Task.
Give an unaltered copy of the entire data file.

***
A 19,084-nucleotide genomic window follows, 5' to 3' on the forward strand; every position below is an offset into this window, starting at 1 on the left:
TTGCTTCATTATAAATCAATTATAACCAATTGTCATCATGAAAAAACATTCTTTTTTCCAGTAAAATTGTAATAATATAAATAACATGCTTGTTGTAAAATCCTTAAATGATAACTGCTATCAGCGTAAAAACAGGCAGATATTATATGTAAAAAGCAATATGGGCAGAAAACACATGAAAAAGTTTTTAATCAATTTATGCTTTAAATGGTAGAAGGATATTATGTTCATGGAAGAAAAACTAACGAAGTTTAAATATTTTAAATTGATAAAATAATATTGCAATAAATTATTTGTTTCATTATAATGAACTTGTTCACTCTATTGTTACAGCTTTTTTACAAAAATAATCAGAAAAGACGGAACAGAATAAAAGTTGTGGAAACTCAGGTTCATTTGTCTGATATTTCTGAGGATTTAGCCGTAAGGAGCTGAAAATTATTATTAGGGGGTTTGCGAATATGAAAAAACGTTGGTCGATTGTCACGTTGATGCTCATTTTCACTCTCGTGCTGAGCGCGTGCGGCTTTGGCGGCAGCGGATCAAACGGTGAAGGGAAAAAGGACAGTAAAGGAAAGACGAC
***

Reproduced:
A 19,084-nucleotide genomic window follows, 5' to 3' on the forward strand; every position below is an offset into this window, starting at 1 on the left:
TTGCTTCATTATAAATCAATTATAACCAATTGTCATCATGAAAAAACATTCTTTTTTCCAGTAAAATTGTAATAATATAAATAACATGCTTGTTGTAAAATCCTTAAATGATAACTGCTATCAGCGTAAAAACAGGCAGATATTATATGTAAAAAGCAATATGGGCAGAAAACACATGAAAAAGTTTTTAATCAATTTATGCTTTAAATGGTAGAAGGATATTATGTTCATGGAAGAAAAACTAACGAAGTTTAAATATTTTAAATTGATAAAATAATATTGCAATAAATTATTTGTTTCATTATAATGAACTTGTTCACTCTATTGTTACAGCTTTTTTACAAAAATAATCAGAAAAGACGGAACAGAATAAAAGTTGTGGAAACTCAGGTTCATTTGTCTGATATTTCTGAGGATTTAGCCGTAAGGAGCTGAAAATTATTATTAGGGGGTTTGCGAATATGAAAAAACGTTGGTCGATTGTCACGTTGATGCTCATTTTCACTCTCGTGCTGAGCGCGTGCGGCTTTGGCGGCAGCGGATCAAACGGTGAAGGGAAAAAGGACAGTAAAGGAAAGACGAC